Last Friday, the U.S. Departments of Homeland Security and Commerce released a draft White Paper on enhancing the resilience of the Internet against Botnets and Distributed Attacks. They are inviting comments from all stakeholders regarding the issues raised and goals set until February 12, 2018.
The report is in response to an Executive Order from under the Obama administration on Strengthening the Cybersecurity of Federal Networks and Critical Infrastructure. That order directed the Secretaries of Homeland Security and Commerce to “lead an open and transparent process to identify and promote action by appropriate stakeholders” with the goal of “dramatically reducing threats perpetrated by automated and distributed attacks (e.g., botnets).”
In the last year, botnets have been a major driver of a massive spike in distributed denial-of-service (DDoS) attacks worldwide. Botnets are a network of infected devices remotely controlled by cybercriminals, often without the user’s knowledge. Their collective computing power is then used in DDoS attacks to send massive numbers of requests to the target’s servers until they are forced offline, disrupting business. Botnets and the growing availability of DDoS-for-hire services led to a 91% increase in DDoS attacks on businesses between Q1 and Q3 of 2017 alone, according to a report from Corero Network Security.
A lack of rigorous security software and out-dated devices, accompanied by the increasing number of connected devices available is helping foster conditions for this startling growth in DDoS capability. IoT devices are particularly susceptible to being incorporated into botnets, helping dramatically release the size of DDoS attacks lately, “thanks largely to the broad availability of tools for compromising and leveraging the collective firepower of so-called Internet of Things devices — poorly secured Internet-based security cameras, digital video recorders (DVRs), and Internet routers,” according to Brian Krebs, cybersecurity journalist (himself the victim of a massive DDoS attack in 2016).
The government draft lays out the “urgent need for coordination and collaboration across a diverse set of stakeholders” and has received input from private industry, academia and civil society. It lays out “five complementary and mutually supportive goals intended to dramatically reduce the threat of automated, distributed attacks and improve the resilience of the ecosystem”. Each goal is accompanied by a set of suggested activities to be taken both by the government and private sector to implement change.
The five goals are:
Goal 1: Identify a clear pathway toward an adaptable, sustainable, and secure technology marketplace
Goal 2: Promote innovation in the infrastructure for dynamic adaptation to evolving threats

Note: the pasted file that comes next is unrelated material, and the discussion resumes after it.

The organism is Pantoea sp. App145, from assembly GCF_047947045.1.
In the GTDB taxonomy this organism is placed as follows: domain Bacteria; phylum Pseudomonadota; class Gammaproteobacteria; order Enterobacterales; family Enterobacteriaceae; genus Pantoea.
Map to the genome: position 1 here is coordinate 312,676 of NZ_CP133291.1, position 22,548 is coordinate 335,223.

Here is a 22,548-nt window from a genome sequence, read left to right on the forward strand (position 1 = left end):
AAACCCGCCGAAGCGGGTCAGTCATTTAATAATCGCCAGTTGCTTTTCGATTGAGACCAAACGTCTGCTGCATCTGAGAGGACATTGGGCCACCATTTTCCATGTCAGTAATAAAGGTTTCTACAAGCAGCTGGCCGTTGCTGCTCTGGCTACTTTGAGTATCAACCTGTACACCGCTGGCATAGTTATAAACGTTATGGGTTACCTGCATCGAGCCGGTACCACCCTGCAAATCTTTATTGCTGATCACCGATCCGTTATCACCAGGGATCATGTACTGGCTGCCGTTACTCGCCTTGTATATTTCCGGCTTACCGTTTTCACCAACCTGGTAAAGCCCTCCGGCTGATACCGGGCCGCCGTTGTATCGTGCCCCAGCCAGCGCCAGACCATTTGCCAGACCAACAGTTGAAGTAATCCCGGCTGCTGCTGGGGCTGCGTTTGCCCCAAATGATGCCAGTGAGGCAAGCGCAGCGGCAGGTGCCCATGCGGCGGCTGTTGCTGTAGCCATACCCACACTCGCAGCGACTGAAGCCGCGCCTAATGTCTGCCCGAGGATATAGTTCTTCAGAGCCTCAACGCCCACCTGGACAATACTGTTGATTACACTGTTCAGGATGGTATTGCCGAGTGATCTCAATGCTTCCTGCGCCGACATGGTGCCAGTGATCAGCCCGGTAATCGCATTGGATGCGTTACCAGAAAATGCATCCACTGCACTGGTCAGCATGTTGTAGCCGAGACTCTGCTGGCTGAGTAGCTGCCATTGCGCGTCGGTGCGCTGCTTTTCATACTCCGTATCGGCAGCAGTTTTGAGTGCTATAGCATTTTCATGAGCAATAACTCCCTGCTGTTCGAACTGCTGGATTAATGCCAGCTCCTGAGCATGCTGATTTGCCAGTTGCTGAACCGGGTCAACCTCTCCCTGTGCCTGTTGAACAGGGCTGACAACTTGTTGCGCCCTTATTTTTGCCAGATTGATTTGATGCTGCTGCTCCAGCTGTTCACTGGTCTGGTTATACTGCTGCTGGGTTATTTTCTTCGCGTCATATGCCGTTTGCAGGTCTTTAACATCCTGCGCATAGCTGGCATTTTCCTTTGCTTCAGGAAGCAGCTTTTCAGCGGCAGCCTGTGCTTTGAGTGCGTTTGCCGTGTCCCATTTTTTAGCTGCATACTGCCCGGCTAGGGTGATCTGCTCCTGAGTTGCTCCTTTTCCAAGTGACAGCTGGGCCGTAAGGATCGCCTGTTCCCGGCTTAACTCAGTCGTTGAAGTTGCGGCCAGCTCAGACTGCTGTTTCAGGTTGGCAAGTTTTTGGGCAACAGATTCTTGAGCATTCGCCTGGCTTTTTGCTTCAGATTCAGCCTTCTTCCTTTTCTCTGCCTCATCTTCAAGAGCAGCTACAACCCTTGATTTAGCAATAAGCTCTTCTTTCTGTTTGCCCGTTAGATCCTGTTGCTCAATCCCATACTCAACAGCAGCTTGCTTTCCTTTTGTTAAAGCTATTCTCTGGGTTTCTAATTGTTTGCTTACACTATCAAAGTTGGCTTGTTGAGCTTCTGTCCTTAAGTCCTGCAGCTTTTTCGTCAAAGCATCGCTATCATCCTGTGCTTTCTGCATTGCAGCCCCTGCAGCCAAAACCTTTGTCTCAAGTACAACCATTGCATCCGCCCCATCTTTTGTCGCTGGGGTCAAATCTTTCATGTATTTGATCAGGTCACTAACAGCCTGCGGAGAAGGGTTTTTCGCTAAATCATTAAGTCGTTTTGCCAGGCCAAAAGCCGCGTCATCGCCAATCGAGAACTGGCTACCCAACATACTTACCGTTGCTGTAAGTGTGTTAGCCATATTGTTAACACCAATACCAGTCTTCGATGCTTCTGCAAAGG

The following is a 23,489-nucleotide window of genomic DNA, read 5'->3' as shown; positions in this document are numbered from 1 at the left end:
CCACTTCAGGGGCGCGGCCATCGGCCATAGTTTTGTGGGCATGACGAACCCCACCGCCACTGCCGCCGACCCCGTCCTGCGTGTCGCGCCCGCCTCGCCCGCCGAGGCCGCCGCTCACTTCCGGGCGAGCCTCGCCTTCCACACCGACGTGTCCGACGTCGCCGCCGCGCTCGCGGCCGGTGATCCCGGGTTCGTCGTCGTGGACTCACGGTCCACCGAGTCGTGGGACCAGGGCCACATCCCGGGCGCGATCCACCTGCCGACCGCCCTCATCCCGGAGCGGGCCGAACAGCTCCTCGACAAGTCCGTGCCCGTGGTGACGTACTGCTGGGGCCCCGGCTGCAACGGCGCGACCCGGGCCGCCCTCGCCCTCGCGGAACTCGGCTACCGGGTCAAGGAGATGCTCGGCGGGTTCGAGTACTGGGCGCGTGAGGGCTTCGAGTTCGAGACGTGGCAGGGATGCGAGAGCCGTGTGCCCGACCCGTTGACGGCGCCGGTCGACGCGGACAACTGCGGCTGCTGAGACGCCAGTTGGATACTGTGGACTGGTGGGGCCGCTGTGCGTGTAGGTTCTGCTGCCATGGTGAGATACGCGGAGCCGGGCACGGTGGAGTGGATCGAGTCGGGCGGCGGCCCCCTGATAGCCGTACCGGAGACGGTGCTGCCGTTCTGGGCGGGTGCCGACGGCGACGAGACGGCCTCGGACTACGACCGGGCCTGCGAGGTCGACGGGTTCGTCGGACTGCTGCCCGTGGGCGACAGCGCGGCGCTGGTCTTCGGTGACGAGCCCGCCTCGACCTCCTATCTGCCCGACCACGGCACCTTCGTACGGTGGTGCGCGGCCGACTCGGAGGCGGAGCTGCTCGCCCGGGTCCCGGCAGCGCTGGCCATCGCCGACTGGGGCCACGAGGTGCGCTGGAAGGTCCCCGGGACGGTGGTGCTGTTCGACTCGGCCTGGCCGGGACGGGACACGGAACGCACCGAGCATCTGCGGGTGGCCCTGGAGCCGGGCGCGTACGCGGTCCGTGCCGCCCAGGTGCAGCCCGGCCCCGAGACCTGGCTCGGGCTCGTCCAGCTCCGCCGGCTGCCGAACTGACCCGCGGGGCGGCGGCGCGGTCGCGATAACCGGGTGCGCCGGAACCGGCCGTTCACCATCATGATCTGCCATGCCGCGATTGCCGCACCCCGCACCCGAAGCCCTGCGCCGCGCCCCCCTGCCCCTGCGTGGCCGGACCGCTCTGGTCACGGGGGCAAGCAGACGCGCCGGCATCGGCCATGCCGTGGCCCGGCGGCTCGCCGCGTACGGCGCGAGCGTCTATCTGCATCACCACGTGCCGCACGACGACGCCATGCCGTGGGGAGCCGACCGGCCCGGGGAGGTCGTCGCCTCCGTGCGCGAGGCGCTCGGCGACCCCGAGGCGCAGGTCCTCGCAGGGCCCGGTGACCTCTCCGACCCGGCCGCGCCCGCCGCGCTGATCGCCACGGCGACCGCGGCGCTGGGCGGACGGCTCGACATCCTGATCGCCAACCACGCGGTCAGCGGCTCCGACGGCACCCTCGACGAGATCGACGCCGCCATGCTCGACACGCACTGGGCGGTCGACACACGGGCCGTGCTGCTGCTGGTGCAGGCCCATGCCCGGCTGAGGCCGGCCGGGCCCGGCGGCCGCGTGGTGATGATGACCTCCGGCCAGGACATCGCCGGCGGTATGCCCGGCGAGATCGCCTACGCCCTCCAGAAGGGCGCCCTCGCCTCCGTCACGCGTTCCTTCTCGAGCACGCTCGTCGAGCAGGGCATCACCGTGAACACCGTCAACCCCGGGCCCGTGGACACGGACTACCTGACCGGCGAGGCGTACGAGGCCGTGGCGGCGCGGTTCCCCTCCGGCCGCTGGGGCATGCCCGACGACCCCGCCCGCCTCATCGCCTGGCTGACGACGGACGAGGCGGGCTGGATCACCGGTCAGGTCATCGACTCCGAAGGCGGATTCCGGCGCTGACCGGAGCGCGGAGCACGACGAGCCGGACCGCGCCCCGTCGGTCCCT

Goal 3: Promote innovation at the edge of the network to prevent, detect, and mitigate bad behavior
Goal 4: Build coalitions between the security, infrastructure, and operational technology communities domestically and around the world
Goal 5: Increase awareness and education across the ecosystem
The report also identifies six principal themes in recognizing the challenges faced and opportunities to dramatically reduce threats from automated, distributed attacks. These themes are:
- Automated, distributed attacks are a global problem. Coordination with international partners is essential as most of the compromised devices used in recent botnets have been located outside the U.S.
- Effective tools exist, but are not widely used, for a variety of reasons, including lack of technical knowledge, wanting to keep prices low and insufficient market incentives.
- Products should be secured during all stages of the lifecycle. Many devices are vulnerable even at the initial stage of deployment, let alone that they lack facilities to patch vulnerabilities after discovery.
- Education and awareness is needed among home and business customers to make the ecosystem more resilient by making more secure choices when buying products.
- Market incentives are misaligned (encouraging developers, manufacturers, and vendors to minimize cost and time to market, instead of building in rigorous security or offering effective security updates).
- Automated, distributed attacks are an ecosystem-wide challenge, requiring a collaborative response to their mitigation.
The Consumer Technology Association (CTA) responded to the draft paper with a statement on their website from Gary Shapiro, president and CEO:
“We agree with the report’s findings that botnets and related automated attacks are an ongoing problem, often launched from outside the U.S. Fighting them requires cooperation between the public and private sectors.
The Internet is a critical platform for innovation, job creation, economic growth and technologies that benefit the world. We have welcomed the opportunity to work participate with NTIA, the Department of Commerce and the Department of Homeland Security, other government agencies, and the rest of the technology industry to help ensure make the internet and communications ecosystem a more resilient, collaborative, and secure for people and businesses worldwide—and we look forward to providing additional input on the draft report released today.”
Following the comments period, the National Institute of Standards and Technology (NIST) will hold a workshop to discuss unresolved comments and next steps for the Report. The final White Paper will be submitted to the President on or before May 11, 2018.